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Feel Like It’s Colder And Wetter Than Normal This Spring? You’re Right

Kyle Jones
flickr via Compfight
Postcard from Seattle

If you were hoping April showers would hold off this weekend, don’t hold your breath. Be ready for more of the cool, wet weather that has been persisting in the Pacific Northwest in recent weeks.

“There may be a break for a few hours, so you could look forward to that,” joked KNKX weather expert Cliff Mass.

Mass, a Professor of Atmospheric Sciences at the University of Washington who hosts a popular weather blog, says he’s been getting a lot of messages from people complaining that the weather this spring has felt colder and wetter than normal. He says it depends where you are, but generally speaking, those folks are right.

La Niña’s Influence

“Here in Seattle, we’ve been a little bit cooler than normal,” Mass said.

Case in point: Thursday. It was much cooler than normal – 7 degrees below normal. “It should be 58 and we only got to 51,” he said.

Mass says that’s more extreme than it has been overall. Seattle has been a just few degrees cooler than normal this spring so far. And it’s had a few inches more rainfall than normal for the year so far.

In eastern Washington, he notes it’s been far wetter than normal.

“A number of places have gotten 30-40 percent more rain than they normally do,” Mass said.

“So we have been wetter. We have been cooler. And we can trace this back to the La Niña situation that we’ve talked about many times in the past.”

During La Niña years like the one still persisting, the Pacific Northwest tends to see a trough of low pressure over the coast, which can cause wetter, cooler weather. Mass says he doesn’t see that easing up anytime soon.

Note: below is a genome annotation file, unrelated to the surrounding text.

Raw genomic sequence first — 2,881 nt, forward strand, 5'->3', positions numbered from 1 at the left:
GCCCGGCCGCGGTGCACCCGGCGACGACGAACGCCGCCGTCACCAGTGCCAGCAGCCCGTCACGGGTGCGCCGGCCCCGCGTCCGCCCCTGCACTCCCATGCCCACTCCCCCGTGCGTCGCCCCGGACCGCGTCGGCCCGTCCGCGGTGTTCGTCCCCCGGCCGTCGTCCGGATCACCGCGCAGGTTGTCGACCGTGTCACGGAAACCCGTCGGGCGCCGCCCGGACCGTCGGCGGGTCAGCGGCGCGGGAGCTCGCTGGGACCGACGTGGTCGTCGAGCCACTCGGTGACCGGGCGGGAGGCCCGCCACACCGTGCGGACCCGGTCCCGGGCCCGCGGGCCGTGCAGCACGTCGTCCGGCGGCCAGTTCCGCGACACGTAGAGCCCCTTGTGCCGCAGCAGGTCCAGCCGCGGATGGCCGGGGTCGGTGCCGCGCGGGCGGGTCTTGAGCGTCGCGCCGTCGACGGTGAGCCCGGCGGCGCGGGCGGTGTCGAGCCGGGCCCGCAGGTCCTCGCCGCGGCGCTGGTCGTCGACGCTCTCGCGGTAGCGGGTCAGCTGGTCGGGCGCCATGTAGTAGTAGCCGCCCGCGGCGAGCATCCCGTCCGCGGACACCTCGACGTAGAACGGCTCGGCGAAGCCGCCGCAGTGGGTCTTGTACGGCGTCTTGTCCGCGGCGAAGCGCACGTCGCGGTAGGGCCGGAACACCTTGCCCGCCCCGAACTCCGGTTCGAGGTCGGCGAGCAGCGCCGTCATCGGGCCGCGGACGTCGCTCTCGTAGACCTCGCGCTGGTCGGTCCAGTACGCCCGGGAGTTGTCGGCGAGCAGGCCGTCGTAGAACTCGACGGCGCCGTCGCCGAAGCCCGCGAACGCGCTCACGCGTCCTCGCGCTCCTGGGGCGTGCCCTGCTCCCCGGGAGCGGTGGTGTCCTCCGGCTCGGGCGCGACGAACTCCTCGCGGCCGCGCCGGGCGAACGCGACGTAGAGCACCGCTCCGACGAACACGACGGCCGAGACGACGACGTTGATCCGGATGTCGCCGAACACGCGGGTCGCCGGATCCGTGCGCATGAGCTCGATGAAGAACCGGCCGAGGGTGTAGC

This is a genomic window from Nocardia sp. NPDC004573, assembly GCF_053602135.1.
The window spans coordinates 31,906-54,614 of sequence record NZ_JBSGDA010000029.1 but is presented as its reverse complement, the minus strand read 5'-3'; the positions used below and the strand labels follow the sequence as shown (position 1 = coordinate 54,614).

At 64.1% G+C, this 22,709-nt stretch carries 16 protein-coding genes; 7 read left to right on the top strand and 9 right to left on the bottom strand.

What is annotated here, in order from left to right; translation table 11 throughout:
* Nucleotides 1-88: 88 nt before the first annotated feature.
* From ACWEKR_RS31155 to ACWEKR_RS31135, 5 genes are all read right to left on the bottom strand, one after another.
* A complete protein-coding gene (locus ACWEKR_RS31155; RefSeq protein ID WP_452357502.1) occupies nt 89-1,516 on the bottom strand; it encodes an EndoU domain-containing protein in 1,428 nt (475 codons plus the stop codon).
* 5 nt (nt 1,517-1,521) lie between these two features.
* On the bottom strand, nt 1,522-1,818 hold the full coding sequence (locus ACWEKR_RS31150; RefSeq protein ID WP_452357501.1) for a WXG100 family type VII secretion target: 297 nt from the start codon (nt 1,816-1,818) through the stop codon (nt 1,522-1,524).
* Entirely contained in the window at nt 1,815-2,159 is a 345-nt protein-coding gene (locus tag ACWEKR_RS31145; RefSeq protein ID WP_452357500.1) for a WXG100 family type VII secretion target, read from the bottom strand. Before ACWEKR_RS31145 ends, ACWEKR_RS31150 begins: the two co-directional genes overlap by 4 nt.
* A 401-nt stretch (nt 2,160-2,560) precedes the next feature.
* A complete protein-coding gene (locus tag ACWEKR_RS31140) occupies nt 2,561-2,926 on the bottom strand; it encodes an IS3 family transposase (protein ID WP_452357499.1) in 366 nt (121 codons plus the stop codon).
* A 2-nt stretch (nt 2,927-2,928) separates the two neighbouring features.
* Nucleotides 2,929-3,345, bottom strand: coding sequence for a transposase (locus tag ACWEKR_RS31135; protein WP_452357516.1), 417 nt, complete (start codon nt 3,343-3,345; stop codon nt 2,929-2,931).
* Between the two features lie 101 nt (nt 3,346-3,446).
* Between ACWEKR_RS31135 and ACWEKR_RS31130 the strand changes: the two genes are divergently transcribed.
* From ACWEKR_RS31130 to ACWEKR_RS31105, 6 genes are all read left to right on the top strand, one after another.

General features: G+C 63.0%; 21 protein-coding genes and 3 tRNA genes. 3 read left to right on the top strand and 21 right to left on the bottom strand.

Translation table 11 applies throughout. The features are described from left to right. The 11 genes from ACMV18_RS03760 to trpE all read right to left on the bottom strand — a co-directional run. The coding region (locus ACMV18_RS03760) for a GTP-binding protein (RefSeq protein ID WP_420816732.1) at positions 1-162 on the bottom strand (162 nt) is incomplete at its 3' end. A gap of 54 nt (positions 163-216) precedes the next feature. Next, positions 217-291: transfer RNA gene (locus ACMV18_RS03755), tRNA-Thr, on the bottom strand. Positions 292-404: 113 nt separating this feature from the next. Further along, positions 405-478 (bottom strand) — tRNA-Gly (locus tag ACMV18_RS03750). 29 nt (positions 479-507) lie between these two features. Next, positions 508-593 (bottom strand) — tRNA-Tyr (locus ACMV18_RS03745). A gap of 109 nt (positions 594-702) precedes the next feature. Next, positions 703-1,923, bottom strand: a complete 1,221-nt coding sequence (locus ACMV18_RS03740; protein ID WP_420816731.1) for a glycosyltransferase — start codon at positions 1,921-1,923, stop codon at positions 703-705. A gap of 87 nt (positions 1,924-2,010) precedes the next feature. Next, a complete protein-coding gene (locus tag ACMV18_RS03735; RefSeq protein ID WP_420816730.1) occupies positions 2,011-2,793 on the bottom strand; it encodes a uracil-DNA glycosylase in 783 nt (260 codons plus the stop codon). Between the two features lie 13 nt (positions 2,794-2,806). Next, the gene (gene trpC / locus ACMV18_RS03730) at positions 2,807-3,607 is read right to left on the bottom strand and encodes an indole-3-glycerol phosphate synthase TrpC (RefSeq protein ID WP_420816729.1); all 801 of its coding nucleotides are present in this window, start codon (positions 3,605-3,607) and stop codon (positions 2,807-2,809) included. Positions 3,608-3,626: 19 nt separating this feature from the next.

Wet and Cold This Weekend

The forecast for this weekend? More rain. 

“A warm front is moving through and behind it a weak atmospheric river – moisture from the sub-tropics” Mass said.

That means expect it to be raining most of the day Friday, with winds from the south. Expect a wet and breezy day, with temperatures below normal.

“At SeaTac, we should get to 58 degrees on an average day today, but no – it’s going to get only to 50-52-53, something like that,” Mass said.  “Definitely cooler than normal.”

He says that front will dominate all weekend, bringing more of the cool, wet weather in, with temperatures in the lower 50s continuing.

“On Sunday, I think the front’s slowly going to slide south of us, but I think there’ll be a lot of showers, at least through about three o’clock on Sunday,” Mass said.

He says it will lighten up a bit later in the day, but not much.

“The damage will be done,” Mass said.

No End In Sight

Looking ahead to next week, Mass doesn’t expect any letup anytime soon.

“I hate to say it, but next week looks like a continuation of this,” Mass said. “I’m looking at the long-range forecasts and they have a trough of low pressure digging all the way down to California. So, we can expect rain on and off for at least the next week.”

Mass says the bright side is that all the precipitation will add to reservoirs and snowpack, which are already shaping up pretty well.

“With this low pressure and cooler air, snow will come back to the Cascades and to the mountains even in California,” Mass said.

“So the snowpack’s going to continually increase – at least through the next week.”

To hear the full conversation, including discussion of how this year’s La Niña is weakening and what that means for this summer's weather, you can click on the 'play' icon at the top of this post. 

Weather with Cliff Mass airs at 9:02 a.m. Friday, right after BirdNote, and twice on Friday afternoons during All Things Considered. The feature is hosted by KNKX environment reporter Bellamy Pailthorp. Cliff Mass is a University of Washington professor of atmospheric sciences, a renowned Seattle weather prognosticator, and a popular weather blogger. You can also subscribe to podcasts of Weather with Cliff Mass shows, via iTunesor Google Play.

Bellamy Pailthorp covers the environment for KNKX with an emphasis on climate justice, human health and food sovereignty. She enjoys reporting about how we will power our future while maintaining healthy cultures and livable cities. Story tips can be sent to